Environmental Treatment of Alcohol Abusers (Longabaugh, PI)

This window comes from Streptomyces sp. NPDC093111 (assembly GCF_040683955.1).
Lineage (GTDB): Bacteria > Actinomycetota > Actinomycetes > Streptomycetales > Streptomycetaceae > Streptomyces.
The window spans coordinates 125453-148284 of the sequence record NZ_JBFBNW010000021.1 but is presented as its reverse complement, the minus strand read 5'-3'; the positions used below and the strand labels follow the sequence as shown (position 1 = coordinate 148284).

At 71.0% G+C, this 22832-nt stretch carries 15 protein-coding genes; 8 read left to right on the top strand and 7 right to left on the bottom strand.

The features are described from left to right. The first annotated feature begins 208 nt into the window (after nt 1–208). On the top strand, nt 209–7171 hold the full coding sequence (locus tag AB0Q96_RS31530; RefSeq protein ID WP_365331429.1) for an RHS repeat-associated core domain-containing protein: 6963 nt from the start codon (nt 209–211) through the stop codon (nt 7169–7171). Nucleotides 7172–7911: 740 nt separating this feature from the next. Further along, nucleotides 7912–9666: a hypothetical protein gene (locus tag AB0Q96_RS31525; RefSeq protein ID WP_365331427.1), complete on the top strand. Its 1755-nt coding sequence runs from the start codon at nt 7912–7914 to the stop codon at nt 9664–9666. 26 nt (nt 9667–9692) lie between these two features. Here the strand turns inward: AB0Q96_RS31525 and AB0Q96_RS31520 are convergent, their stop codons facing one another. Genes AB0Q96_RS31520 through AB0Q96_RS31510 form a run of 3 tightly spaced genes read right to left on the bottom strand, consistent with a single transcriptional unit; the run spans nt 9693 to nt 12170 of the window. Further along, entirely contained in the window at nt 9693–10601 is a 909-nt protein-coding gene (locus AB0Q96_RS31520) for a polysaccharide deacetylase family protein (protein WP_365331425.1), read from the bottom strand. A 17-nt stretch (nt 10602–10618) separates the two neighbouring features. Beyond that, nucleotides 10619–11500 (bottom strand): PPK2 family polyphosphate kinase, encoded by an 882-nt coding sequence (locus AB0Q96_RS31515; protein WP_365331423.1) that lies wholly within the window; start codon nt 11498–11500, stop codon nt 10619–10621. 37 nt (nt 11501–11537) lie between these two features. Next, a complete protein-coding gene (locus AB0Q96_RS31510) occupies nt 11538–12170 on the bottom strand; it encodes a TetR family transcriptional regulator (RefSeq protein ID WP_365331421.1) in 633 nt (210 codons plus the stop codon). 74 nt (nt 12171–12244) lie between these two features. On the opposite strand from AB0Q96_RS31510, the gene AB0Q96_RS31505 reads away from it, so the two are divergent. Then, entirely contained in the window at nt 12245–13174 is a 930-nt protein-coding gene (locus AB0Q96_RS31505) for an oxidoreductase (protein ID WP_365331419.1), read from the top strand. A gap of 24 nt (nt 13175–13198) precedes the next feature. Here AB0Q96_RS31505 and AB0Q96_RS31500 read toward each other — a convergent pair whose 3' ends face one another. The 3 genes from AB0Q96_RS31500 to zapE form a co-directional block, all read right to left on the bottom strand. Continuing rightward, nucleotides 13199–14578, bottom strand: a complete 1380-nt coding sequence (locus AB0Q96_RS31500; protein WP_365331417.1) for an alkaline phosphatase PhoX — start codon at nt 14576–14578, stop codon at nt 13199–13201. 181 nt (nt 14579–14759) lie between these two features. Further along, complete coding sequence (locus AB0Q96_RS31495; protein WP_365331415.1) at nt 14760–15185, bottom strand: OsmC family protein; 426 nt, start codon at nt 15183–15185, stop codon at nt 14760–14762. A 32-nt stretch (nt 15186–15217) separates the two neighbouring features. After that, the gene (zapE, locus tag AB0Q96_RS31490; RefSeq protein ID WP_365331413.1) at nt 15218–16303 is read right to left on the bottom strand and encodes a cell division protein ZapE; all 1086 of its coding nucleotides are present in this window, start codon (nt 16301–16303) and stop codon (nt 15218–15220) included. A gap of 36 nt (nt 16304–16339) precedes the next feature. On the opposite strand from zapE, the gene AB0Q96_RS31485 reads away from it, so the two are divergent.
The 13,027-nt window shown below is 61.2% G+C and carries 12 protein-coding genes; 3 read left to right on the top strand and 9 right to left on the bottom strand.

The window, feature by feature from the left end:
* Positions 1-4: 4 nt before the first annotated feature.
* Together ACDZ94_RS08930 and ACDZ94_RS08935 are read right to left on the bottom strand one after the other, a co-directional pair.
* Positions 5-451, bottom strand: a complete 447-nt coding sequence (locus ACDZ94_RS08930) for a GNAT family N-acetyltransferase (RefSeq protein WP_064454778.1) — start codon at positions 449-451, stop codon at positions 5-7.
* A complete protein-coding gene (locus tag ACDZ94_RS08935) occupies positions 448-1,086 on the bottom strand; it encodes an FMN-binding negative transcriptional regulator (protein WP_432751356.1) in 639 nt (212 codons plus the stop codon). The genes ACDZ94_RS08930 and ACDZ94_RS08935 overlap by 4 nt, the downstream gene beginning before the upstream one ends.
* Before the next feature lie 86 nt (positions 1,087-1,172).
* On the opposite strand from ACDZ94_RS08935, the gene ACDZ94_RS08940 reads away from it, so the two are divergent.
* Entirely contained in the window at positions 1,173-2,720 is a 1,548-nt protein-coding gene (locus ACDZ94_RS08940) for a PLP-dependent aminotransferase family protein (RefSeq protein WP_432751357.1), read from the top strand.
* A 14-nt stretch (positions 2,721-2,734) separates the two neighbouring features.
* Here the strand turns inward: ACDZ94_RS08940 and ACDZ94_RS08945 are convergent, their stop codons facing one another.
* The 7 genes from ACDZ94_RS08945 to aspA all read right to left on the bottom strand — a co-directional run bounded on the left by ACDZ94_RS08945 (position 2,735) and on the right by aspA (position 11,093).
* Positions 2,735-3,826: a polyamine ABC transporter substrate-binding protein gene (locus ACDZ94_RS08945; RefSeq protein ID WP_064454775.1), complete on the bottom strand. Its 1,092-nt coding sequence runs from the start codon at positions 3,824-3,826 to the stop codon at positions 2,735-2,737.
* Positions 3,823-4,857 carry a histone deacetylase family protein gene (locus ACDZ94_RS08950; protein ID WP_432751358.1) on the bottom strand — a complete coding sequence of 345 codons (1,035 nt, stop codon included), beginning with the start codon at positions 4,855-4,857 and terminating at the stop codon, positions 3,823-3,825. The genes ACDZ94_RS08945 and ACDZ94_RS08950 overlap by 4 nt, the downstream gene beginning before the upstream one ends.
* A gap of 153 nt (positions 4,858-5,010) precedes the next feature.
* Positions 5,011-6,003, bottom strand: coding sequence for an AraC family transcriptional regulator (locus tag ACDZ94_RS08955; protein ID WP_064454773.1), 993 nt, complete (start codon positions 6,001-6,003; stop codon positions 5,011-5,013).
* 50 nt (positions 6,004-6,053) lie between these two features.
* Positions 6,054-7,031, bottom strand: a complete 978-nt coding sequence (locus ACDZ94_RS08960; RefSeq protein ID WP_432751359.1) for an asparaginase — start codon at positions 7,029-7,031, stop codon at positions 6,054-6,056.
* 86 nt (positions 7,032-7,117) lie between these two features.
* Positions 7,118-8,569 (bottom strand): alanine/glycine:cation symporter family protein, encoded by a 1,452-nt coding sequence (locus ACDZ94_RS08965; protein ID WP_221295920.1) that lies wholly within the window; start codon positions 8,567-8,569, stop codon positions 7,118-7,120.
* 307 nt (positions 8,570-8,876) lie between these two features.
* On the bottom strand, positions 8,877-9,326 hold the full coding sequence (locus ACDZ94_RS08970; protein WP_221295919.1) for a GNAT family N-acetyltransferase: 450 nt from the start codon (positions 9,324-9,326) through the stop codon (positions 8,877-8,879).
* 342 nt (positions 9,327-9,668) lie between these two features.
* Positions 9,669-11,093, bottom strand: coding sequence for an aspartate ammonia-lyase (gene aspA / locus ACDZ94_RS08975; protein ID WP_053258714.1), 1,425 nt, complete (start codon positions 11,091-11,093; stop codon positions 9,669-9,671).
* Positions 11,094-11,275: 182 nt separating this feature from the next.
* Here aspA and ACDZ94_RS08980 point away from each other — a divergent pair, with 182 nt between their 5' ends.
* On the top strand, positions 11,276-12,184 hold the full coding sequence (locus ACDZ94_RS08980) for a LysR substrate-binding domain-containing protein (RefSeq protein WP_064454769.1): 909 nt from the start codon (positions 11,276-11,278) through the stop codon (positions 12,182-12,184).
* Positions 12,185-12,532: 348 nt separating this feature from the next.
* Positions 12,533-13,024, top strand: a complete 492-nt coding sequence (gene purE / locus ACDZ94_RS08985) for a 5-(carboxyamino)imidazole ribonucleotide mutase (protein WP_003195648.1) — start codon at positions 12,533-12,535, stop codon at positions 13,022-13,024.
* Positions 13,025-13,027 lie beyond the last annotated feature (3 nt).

The long range goal of our research is to determine the most effective and efficient treatment interventions for alcohol abusers. Our working assumption is that a matching hypothesis is necessary: Patients with different characteristics will response differentially to different treatment interventions. Our approach to the problem has been to develop a theoretical formulation for making prognoses concerning outcome: Five variables are identified. These are alcohol dependence, psychological health, social investment, social environmental support for alchol health and social environmental support for psychological health. The theory includes hypotheses concerning the set of conditions under which specific treatment interventions will be differentially effective. Three outpatient treatment interventions are defined: (1) individual focus, a social learning theory appraoch to helping alcohol abusers to learn how to achieve and maintain abstinence; (2) enhancement of social support, an intervention which includes incorporation of significant others into the patients' treatment programs; and (3) enhancement of vocational role, an intervention which is added to individual focus and enhancement of social support. To test the theory and the differential effectiveness of the interventions, patients are randomly assigned to three treatment conditions. They are treated for up to 20 outpatient sessions over the course of a year and are followed as research subjects for 18 months after treatment initiation. Interviews and comprehensive measurements are made of their alcohol, physical, psychological, social and vocational health. Treatment and changes in prognostic variables are also measured, in order to test the goodness of fit of the theoretical formulation. The purpose of the present application for a competitive supplement and renewal is to permit completion of one year and eighteen month follow-up assessments, and attendant data analyses.